An embodiment of the present invention will be described in detail with reference to the drawings.
FIGS. 1(a) 1(b) show a method for diffusing an n type impurity from solid phase source in accordance with an embodiment of the present invention. In FIGS. 1(a) and 1(b) numeral 1 designates a group III-V compound semiconductor such as a GaAs substrate. An amorphous or polycrystalline selenium or sulfur film 5 is disposed on the group III-V compound semiconductor material 1 and a protection film 3 is disposed on the entire surface of the wafer.
A description is given of the diffusion process of this embodiment.
First of all, an amorphous or polycrystalline selenium or sulfur film 5 of about 0.1 micron thickness is produced on a GaAs substrate 1 as an impurity diffusion source. As a method for producing the selenium film 5 serving as a diffusion source, the substrate 1 is heated to about 200° to 300° C. in a reaction tube of a pressure of 2 to 3 Torr. H2 Se gas introduced into the reaction tube is decomposed by a high frequency glow discharge at 13.56 MHz, thereby producing an amorphous selenium film on the substrate 1. The thus obtained selenium film 5 is patterened in a desired configuration and thereafter the protection film 3 such as SiO2 or SiN, is deposited on the entire surface of wafer by chemical vapor deposition (hereinafter referred to as CVD) or sputtering. The thus obtained sample shown in FIG. 1(a) is raised in temperature to a range of 500° to 950° C. in an inactive gas ambient such as H2 or N2 and thereafter an annealing is carried out to obtain an n type impurity diffusion region 6 as shown in FIG. 1(b). Here, the protection film 3 prevents selenium from dissociating into the ambient from the selenium film 5 during the annealing to enhance diffusion efficiency and prevent atoms such as As from dissociating from the substrate. Because the protection film is not sufficient to prevent decomposition of the substrate when the annealing temperature is high, annealing is carried out under an As pressure. Control of the depth of the diffusion is carried out by controlling the annealing temperature and the annealing time appropriately. The present invention is essentially different from the method of diffusing selenium from a solid phase source described in the prior art in that an amorphous film 5 of selenium is used as a diffusion source. In this method, the amorphous film 5 has no lattice miss-match with the semiconductor layer into which the selenium is diffused. Further, since selenium is easily diffused into group III-V compound semiconductors compared to silicon, a high concentration of an, n type impurity can be diffused according to the invention. Furthermore, since amorphous or polycrystalline selenium is used as diffusion source in this embodiment, it is quite easy to produce a diffusion source in a desired pattern.
While in the above illustrated embodiment the conductivity type of the substrate is not particularly specified, an n type region can be produced in a p type substrate and an n+ type (high concentration n type) diffusion region can be produced in an n type substrate.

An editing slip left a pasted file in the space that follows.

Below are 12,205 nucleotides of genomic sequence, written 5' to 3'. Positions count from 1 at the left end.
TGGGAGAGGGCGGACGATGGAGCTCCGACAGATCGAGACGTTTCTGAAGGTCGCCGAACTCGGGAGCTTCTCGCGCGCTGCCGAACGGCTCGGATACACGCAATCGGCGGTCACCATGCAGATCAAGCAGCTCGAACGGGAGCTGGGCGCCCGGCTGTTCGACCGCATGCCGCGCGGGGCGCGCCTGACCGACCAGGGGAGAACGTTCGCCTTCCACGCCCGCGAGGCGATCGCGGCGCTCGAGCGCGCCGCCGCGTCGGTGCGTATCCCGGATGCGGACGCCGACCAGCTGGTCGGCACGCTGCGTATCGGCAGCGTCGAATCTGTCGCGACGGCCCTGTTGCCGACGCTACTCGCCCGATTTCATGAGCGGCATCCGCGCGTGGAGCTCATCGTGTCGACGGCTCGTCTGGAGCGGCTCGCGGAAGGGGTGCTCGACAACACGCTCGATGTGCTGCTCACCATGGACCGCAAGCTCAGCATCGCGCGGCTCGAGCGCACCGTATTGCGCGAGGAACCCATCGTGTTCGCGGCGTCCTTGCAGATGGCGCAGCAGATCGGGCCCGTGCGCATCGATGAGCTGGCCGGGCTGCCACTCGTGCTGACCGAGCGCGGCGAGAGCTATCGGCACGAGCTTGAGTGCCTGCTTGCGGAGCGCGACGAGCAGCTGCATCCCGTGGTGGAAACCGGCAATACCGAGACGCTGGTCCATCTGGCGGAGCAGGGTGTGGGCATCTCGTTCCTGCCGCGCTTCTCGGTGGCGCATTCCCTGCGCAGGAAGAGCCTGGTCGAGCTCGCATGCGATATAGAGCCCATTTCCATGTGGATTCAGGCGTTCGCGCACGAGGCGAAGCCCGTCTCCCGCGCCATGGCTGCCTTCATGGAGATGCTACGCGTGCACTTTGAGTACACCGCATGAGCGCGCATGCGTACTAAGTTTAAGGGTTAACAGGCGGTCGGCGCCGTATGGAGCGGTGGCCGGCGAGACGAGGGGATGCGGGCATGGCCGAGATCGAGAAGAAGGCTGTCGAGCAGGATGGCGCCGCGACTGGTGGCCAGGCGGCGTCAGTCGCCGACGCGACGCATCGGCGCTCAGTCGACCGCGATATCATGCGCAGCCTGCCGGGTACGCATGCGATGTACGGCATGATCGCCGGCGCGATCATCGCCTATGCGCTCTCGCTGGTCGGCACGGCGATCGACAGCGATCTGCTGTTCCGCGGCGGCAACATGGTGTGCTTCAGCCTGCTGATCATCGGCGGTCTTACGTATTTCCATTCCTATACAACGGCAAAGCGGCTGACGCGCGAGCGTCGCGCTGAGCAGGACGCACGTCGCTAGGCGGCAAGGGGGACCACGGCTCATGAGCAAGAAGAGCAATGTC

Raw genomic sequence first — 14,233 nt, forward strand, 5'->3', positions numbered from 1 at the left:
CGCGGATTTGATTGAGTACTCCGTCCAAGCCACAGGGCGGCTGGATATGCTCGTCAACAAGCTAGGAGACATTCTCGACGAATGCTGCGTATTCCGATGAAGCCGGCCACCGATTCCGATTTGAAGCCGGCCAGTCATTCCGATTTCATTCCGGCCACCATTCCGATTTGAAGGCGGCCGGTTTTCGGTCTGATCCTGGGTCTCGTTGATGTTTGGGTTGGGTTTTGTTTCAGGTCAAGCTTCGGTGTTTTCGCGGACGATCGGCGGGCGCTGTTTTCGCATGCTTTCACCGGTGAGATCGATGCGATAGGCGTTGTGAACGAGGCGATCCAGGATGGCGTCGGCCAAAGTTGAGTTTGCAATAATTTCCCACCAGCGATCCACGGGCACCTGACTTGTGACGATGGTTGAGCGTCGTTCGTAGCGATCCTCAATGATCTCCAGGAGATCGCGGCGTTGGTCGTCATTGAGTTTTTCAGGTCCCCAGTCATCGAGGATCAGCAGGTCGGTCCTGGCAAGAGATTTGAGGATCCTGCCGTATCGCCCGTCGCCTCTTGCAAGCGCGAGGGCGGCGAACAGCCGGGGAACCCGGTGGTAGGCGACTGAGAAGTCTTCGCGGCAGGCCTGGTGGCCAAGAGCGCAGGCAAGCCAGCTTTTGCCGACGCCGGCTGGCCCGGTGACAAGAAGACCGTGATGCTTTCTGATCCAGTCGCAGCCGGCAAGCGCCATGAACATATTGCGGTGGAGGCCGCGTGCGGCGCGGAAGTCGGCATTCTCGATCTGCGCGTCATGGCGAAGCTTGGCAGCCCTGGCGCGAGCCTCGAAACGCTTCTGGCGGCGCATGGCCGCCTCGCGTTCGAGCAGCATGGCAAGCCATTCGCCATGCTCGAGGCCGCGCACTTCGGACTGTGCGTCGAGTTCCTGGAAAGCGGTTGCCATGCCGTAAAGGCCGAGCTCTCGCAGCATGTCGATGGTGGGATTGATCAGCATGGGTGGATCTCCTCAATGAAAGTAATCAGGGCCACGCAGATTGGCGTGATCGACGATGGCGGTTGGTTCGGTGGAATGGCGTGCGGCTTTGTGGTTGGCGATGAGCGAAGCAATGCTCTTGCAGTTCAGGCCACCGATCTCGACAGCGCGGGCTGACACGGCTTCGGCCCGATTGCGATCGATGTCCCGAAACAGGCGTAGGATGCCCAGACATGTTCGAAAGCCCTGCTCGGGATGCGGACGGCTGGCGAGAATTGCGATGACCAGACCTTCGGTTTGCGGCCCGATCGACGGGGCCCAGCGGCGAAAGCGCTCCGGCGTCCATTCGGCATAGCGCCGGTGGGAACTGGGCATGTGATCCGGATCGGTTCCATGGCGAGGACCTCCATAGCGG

FIGS. 2(a) and 2(b) illustrate a process flow according to a second embodiment of the present invention in which a superlattice layer comprising group III-V compound semiconductor is disordered. In FIGS. 2(a) and 2(b), numeral 11 designates a GaAs substrate. A superlattice layer 7 comprising AlGaAs/GaAs is disposed on substrate 11. An amorphous or polycrystalline selenium film 5 is disposed on the superlattice layer 7 and a protection film 3 covers the selenium film 5 and the wafer.
When the superlattice 7 is to be partially disordered, an amorphous selenium film 5 or the like is produced on the superlattice 7 by vapor deposition or sputtering. An opening is produced in the amorphous selenium film 5 by photolithography and etching and a protection film 3 is deposited on the entire surface as shown in FIG. 2(a). By annealing this sample under the conditions described above with reference to the embodiment of FIGS. 1(a) and 1(b) diffusion of selenium is carried out only directly below the amorphous selenium film 5, thereby producing selenium diffusion regions 6. Here, those regions 8 in the superlattice layer 7 where selenium is diffused are disordered. This technique of disordering can be employed in the production of all optical devices and electronic devices utilizing the superlattices.
While in the above illustrated embodiment selenium is used as a diffusion source, sulfur which is also a group VI element can also be used.
In the above illustrated embodiment an n type impurity is diffused into GaAs but the present invention can be applied to group III-V compound semiconductor such as InAs, AlAs, InP, GaP, AlP, GaSb, InSb, and AlSb and all ternary compound, quaternary compound, and quinary compound mixed crystals comprising these materials.
As is evident from the foregoing description, according to the present invention, an amorphous or polycrystalline selenium or sulfur film, which is a group VI element film, is used as a solid phase source of an n type impurity diffused into a group III-V compound semiconductor. Therefore, a highly controllable diffusion of an n type impurity can be carried out to produce a high dopant impurity concentration.
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|Citing Patent||Filing date||Publication date||Applicant||Title|
|US5653801 *||Apr 6, 1995||Aug 5, 1997||University Of Maryland Baltimore County||Method for reducing contamination in semiconductor by selenium doping|
|US6562659 *||Jun 2, 2000||May 13, 2003||Sharp Kabushiki Kaisha||External circuit packaging method and thermocompression bonding apparatus|
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|U.S. Classification||438/511, 148/DIG.160, 438/559, 257/E21.086, 438/797, 257/E21.152|
|International Classification||H01L21/225, C30B31/02, H01L21/18|
|Cooperative Classification||Y10S148/16, H01L21/2258, H01L21/182|
|European Classification||H01L21/225B, H01L21/18A|
|Jan 21, 1992||AS||Assignment|
Owner name: MITSUBISHI DENKI KABUSHIKI KAISHA
Free format text: ASSIGNMENT OF ASSIGNORS INTEREST.;ASSIGNOR:ARIMOTO, SATOSHI;REEL/FRAME:005992/0193
Effective date: 19911218
|Jul 15, 1996||FPAY||Fee payment|
Year of fee payment: 4
|Jul 17, 2000||FPAY||Fee payment|
Year of fee payment: 8
|Aug 11, 2004||REMI||Maintenance fee reminder mailed|
|Jan 26, 2005||LAPS||Lapse for failure to pay maintenance fees|
|Mar 22, 2005||FP||Expired due to failure to pay maintenance fee|
Effective date: 20050126